13 January 2014 | ncc1205
Disappointing BLONDES Never Figured Out What It Wanted To Be
Screwball comedies have been around for decades. There are many good ones, and, it stands to reason, that there are as many (if not more) bad ones. I'm not particular fond of them; I don't dislike them, but I do think they're certainly hard to pull off with a winning script. And when you don't have a winning script? Well, then you spin it like you do, and that's largely what you get with something that's as banal and predictable as CONCRETE BLONDES – it isn't a total failure, but it probably won't win many converts to the careers of the involved talent.
That's a shame, too, because it could have. Perhaps if it hadn't been in the hands of such an inexperienced writer AND director – one who may've seen the other's weaknesses in time to salvage this. I think everyone – audience included – deserved better.
(NOTE: The following review will contain minor spoilers necessary solely for the discussion of plot and/or characters. If you're the kind of reader who prefers a review entirely spoiler-free, then I'd encourage you to skip down to the last three paragraphs for my final assessment. If, however, you're accepting of a few modest hints at 'things to come,' then read on
Daytime accountant Kris Connifer (played by Carly Pope) can't quite catch a break. At work, she's struggling with clients who can't pay for her services in cash, while at home she's torn between the antics of her live-in-gal-pal Tara (the always lovely Samaire Armstrong) and their sexy roommate Sammi (Diora Baird). But when Tara and Sammi stumble across a drug deal gone bad, they find themselves in possession of a suitcase with over three million dollars. Could it actually be the answers to all of their money woes, or will it drive the girls to do unspeakable things all in the pursuit of untold riches?
What hampers CONCRETE BLONDES the most is that fact that it never establishes a quality tone from the get-go. The opening scenes play like a bit of farce, and not much later – once the three ladies are thrown together – it vacillates between drama and downright screwball lunacy. Then – in the final act – it goes full bore farce once more before eventually succumbing to an almost dystopia-lite urban crime thriller. Simply put, BLONDES wanted to be more than it was ever capable of being, and that's logically the fault of writer/director Nicholas Kalikow. Instead of trying to embrace all elements of perhaps the films he most likes and/or respects, he should've dialed back all of the influences, kept it simple, and then gone for broke.
Of course, putting all of the blame on Kalikow's shoulders would dismiss the relatively inadequate performances he manages to eek out of these players. In particular, Armstrong is the only one I think far more capable of giving more than she did here (I've seen her in a handful of projects, so I trust she did the best she felt possible with the material); and veteran character actor John Rhys-Davies served as little more than a functional 'heavy' for the purposes of the mildly convoluted plot. As for Pope and Baird? Meh. Thankfully, all of the ladies are easy on the eyes, so much so that a tighter edit or a more tightly delivered tale would've given this a greater chance to find an audience.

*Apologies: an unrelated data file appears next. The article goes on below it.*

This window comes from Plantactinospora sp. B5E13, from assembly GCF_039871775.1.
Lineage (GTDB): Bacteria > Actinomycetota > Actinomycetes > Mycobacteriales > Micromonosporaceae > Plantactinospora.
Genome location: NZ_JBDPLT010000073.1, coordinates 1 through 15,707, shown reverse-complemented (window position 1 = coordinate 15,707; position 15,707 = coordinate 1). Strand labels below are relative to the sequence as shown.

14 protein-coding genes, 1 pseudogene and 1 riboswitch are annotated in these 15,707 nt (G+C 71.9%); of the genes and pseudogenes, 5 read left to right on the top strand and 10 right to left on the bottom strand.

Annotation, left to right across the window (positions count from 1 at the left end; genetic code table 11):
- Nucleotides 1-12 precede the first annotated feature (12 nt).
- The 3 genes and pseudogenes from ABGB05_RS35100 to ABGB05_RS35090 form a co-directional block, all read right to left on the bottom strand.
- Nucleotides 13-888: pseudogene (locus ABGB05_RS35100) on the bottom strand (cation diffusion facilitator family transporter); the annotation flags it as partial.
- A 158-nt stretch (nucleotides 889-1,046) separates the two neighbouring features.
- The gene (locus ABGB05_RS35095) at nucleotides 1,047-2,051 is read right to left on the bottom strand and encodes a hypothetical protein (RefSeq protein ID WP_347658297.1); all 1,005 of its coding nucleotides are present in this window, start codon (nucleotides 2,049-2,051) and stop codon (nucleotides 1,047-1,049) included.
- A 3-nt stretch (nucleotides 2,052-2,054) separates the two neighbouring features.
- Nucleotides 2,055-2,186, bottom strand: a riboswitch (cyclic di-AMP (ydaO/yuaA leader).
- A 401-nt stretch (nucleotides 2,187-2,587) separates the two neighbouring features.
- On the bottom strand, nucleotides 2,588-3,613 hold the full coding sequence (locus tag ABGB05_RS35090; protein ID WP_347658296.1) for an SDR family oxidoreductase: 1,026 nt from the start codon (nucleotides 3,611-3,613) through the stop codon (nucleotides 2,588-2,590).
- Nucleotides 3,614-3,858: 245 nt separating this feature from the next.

Unless I miss my guess here, BLONDES is exactly the kind of film most regular folks want to like, especially when it comes to crime capers. You've got good-looking ladies – each with a different version of the classic heart of gold – who've all been wrong by that big, mean world outside. You want them to get their acts together. You want them to succeed, even if that means taking it on the lam and heading south of the border where no one will ever find them and their suitcase of stolen cash. Had it all started and stopped there, then I suspect this one would've had a greater chance to win hearts and minds. Unfortunately, that isn't the case, and we're all left – like the girls – wishing for something most will never have.
It's a disappointment, but it's not awful. Just a disappointment.
CONCRETE BLONDES (2012) is produced by CB Films North and Sacred Bull Media. DVD distribution is being handled through Inception Media Group. As for the technical specifications, this indie-style feature boasts the same quality sight and sound you'd find associated to practically any other indie-style feature. As is often the case when these smaller films find eventual release, there are no special features to speak of, save for the theatrical trailer: I'm not sure much is lost by having nothing extra, as there was little here of any great substance.
MODESTLY RECOMMENDED as more than a 'curiosity' than anything else. CONCRETE BLONDES isn't a bad attempt at trying to do something a bit avant-garde with storytelling: it has an interesting criss-crossing and out-of-chronological-order narrative, and it tries to mix a contemporary twist on screwball comedies with the gritty crime caper kinda/sorta like Quentin Tarantino likes. Sadly, it doesn't do either all that successfully – performances aren't quite manic enough when they need to be, nor are they 'screwball' enough when it's required of the players – and it's all edited together with an almost 'who cares?' motif. Sadly, it could've been a tight little gem if someone had paid closer attention to what makes these uniquely twisted films work instead of going for the workmanship grade. Better luck with a remake.
In the interests of fairness, I'm pleased to disclose that the fine folks at Inception Media Group provided me with an advance DVD copy of CONCRETE BLONDES by request for the expressed purposes of completing this review.